I thought to myself, “If this blind man can travel all the way through the city to come to Mass, so can I.”

At the next Mass I attended, a little child, perhaps 11 years old, sat near me by herself. She looked as if she had come after school. She sang each hymn with a reverent joy that pierced my soul.

“Ok, God, I get the message,” I said interiorly to Him. “If this child can come to Mass by herself, so can I!”

Although I was a regular parishioner at the cathedral, I never saw either of them again.

The encounter with the blind man got me thinking, and the encounter with the girl was affirmation.

God speaks to us in mysterious and subtle ways — it may be in the tapping of a blind man and the singing of a child.

___

Also see: “Crawling to Mass“.

Fr. Douglas Bazi: Praying the Rosary in ISIS Captivity

Fr. Douglas Bazi (a.k.a Abouna Douglas Joseph Shimshon Al-Bazi) recently spoke at the 2017 Spirit in the City conference in Brisbane. He spoke of how his people, our Christian brothers and sisters, have been systematically killed or driven out of their homeland since the 2003 Iraq War destabilized his country. He told us how his church in Baghdad was bombed while he received a gunshot to the leg; he carries the bullet in his leg today.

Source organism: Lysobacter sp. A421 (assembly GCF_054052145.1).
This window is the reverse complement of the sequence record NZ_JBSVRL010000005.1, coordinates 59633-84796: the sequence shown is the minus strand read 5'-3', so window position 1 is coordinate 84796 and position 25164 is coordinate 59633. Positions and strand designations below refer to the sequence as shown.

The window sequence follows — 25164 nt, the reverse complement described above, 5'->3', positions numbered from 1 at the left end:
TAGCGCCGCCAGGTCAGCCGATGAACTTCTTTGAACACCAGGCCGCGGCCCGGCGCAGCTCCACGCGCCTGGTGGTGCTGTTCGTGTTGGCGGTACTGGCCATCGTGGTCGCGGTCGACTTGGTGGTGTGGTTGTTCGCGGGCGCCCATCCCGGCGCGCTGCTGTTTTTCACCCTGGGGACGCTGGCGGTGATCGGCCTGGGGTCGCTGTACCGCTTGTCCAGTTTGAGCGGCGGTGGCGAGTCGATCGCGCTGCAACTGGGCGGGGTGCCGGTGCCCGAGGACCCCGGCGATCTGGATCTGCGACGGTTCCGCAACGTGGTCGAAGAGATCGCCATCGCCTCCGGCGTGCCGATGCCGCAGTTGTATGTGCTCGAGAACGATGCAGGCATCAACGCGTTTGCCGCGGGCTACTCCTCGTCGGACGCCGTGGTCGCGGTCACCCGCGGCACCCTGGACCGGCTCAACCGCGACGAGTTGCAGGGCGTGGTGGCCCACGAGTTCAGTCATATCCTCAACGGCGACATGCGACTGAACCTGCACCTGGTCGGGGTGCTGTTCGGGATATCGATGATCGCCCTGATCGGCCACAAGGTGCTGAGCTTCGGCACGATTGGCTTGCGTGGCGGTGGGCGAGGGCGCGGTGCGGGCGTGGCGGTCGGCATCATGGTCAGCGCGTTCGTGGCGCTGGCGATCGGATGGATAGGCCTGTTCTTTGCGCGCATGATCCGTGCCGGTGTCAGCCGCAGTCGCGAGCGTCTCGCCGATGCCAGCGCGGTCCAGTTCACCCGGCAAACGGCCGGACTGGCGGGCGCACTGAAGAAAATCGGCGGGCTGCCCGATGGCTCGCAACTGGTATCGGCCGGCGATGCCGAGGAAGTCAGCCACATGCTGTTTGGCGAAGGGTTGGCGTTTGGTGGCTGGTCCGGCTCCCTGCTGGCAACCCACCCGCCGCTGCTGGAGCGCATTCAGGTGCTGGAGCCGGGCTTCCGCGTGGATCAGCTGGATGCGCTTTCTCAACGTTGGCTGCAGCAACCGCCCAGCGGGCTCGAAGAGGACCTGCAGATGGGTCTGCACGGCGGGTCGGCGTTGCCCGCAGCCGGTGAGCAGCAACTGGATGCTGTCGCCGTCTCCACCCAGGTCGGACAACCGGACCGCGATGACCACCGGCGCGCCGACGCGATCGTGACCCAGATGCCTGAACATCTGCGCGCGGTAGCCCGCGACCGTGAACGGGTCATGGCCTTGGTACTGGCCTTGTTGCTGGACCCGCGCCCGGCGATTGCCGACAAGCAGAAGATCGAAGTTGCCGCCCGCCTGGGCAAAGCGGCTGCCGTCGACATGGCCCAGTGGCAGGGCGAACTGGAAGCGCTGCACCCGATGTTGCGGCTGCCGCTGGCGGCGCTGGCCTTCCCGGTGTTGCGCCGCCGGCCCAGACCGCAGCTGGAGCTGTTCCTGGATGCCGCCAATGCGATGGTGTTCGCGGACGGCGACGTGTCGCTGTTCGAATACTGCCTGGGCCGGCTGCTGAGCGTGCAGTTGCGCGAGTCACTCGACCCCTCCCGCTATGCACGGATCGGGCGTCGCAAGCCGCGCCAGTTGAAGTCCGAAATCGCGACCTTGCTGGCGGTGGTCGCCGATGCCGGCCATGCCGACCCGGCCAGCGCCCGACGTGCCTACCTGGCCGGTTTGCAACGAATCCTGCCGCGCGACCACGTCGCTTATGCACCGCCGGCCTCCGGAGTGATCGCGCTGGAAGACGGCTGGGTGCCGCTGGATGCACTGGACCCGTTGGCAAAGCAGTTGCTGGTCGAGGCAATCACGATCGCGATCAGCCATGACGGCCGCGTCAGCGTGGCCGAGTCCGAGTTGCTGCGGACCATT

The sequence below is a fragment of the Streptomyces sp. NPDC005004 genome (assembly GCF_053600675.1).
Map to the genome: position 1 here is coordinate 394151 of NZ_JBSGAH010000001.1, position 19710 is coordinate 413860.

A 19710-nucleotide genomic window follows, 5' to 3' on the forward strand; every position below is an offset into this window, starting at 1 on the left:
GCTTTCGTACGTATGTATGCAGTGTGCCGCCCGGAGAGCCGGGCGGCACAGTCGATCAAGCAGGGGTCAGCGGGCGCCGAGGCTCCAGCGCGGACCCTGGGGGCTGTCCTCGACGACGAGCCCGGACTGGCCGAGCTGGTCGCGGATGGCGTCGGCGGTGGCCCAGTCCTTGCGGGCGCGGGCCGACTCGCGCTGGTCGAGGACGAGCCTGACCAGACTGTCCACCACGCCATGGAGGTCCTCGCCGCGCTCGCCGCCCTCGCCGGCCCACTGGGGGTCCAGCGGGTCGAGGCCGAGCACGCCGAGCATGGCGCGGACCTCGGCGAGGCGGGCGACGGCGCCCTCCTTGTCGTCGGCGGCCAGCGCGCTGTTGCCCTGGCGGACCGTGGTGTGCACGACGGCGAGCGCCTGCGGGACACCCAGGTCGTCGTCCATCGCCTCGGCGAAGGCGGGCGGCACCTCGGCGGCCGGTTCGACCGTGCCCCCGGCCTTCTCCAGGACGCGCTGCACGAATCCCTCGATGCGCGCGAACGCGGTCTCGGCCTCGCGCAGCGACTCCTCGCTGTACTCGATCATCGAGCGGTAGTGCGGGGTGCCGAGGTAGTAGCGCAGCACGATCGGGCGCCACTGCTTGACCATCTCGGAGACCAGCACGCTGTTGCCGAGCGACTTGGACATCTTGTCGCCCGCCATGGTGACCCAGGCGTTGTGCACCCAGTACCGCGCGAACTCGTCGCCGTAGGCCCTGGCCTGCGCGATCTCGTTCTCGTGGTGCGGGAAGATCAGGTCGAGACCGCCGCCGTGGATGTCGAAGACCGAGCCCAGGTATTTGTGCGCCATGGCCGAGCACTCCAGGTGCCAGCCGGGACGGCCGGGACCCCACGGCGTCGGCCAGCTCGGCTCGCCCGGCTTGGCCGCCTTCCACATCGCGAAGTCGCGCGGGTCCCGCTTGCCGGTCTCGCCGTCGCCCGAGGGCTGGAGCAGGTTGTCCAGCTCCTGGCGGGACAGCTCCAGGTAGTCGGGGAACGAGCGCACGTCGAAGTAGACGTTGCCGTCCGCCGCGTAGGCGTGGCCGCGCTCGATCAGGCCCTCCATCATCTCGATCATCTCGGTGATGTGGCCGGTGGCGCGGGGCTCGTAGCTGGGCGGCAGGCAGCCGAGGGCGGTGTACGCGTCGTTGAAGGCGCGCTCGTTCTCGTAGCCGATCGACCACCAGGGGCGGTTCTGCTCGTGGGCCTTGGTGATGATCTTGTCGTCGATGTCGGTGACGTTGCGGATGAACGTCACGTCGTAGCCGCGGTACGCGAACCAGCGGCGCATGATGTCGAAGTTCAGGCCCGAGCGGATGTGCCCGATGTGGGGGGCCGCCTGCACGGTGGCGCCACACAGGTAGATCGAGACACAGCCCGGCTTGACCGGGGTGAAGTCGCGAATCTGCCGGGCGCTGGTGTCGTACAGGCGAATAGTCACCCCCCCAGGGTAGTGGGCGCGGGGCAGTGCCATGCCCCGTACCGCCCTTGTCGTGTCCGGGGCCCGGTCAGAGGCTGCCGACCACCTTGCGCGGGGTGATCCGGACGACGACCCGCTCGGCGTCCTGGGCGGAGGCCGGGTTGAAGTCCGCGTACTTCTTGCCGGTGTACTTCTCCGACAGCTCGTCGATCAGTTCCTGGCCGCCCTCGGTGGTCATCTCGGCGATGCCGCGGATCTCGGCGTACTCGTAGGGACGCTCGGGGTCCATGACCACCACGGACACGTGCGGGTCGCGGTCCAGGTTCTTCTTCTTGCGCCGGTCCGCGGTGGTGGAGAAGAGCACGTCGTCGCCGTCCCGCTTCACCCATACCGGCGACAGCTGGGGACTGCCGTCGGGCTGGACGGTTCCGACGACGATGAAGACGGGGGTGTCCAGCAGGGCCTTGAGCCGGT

He said, “I am going to tell you my story, of how I was captured by ISIS. It is not easy for me to tell.”

In November 2006, Fr. Bazi was kidnapped by ISIS militants (“Maybe because I look like Robert De Niro”, he joked). They bound him in chains, blindfolded and gagged him. In a room where the Quran was broadcast on television all day long, they broke his nose, tortured him with cigarettes, and smashed his face, knees and back with a hammer. He was deprived of water for four days.

Yet, like St. Paul, Fr. Bazi continued his priestly ministry in his chains. One of the terrorists came to the bound and gagged priest for advice about his wife, who kept sending him multiple messages a day. The blindfolded Fr. Bazi calmly advised the terrorist to be more loving and attentive to his wife.